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What you can see of you get of the train at Needles and walk about 15 miles and 4000 feet up with no trail. We are at about 12,500 feet here. In the background in Monitor Peak.

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Old 06-08-2009, 05:36 PM   #28
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If you pile on the clothes, and head for the top, you can get this. September and about 40 degrees at about 13,000 feet.

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Old 06-08-2009, 05:38 PM   #29
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On a lazy day, we ride to the top where permitted. This is my 14 yo old at Imogene pass between Telluride and Ouray. We rode over Black Bear pass to get there, which my son says he will never do again, all because of one minor 200 foot section of ledge.

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Old 06-09-2009, 04:54 PM   #30
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DH and I hiked both Bryce and Zion - our Xmas card picture was of us on Angel's Landing at Zion - and then in Bryce we hiked two days, three hikes all the way through the park - it looks very different as you walk through the park - total of about 35 km or so.

I grew up in the Southwest US, so those colors and geologic formations are normal to me - what was fascinating is that when we went to Iceland for Memorial Day this weekend, the geological formations were similar to those I saw in AZ/NM, only the ground was a different color (more reds in AZ/NM and quite a bit colder, wetter, windier).

Glad you enjoyed the trip - beautiful area of the USA.
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Old 06-09-2009, 06:59 PM   #31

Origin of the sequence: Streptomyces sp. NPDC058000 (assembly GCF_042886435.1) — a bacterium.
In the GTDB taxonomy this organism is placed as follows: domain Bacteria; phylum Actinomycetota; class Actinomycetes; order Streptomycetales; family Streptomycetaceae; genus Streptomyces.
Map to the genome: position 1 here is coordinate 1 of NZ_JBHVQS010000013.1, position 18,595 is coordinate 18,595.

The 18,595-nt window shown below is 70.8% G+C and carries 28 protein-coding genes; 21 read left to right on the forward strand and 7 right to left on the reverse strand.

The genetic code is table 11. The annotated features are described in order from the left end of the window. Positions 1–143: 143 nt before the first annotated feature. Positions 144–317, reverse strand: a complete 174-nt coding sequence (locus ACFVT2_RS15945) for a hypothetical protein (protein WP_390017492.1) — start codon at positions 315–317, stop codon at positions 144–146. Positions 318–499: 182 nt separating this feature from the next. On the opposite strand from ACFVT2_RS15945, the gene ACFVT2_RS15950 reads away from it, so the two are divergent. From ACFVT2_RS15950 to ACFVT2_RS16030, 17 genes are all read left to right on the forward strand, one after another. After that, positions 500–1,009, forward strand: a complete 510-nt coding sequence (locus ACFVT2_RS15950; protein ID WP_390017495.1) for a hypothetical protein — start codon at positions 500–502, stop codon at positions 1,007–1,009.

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You were at Zion, Bryce and Arches about 10 days after we were there. On our next trip, we plan to spend more time in Utah.
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Old 06-09-2009, 07:36 PM   #32
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This was my laptop background for awhile, taken on a ski trip to Durango a few years ago, from the lodge we stayed at north of town.
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File Type: jpg DurangoTrain.JPG (326.0 KB, 2 views)
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Old 06-10-2009, 10:26 AM   #33
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LOL, everyone wants to go live/visit the US Rocky Mountain region. That is not surprising because you are an outdoor buff with any interest in cycling, hiking, camping, kayaking, or even motorcycling, the opportunities and like-minded people in that region isn't replicated anywhere else in the country with maybe the exception of Northern California. The only down side is that the culture can get kind of monolithic. After my first belt test, the TKD instructor who is from Philly wanted to take us out to a Korean BBQ only to realize that closest Korean BBQ is in Denver, so that's why it would be handy to have a) lots of free time, b) access to a private jet, or c) at the very least be close to DIA.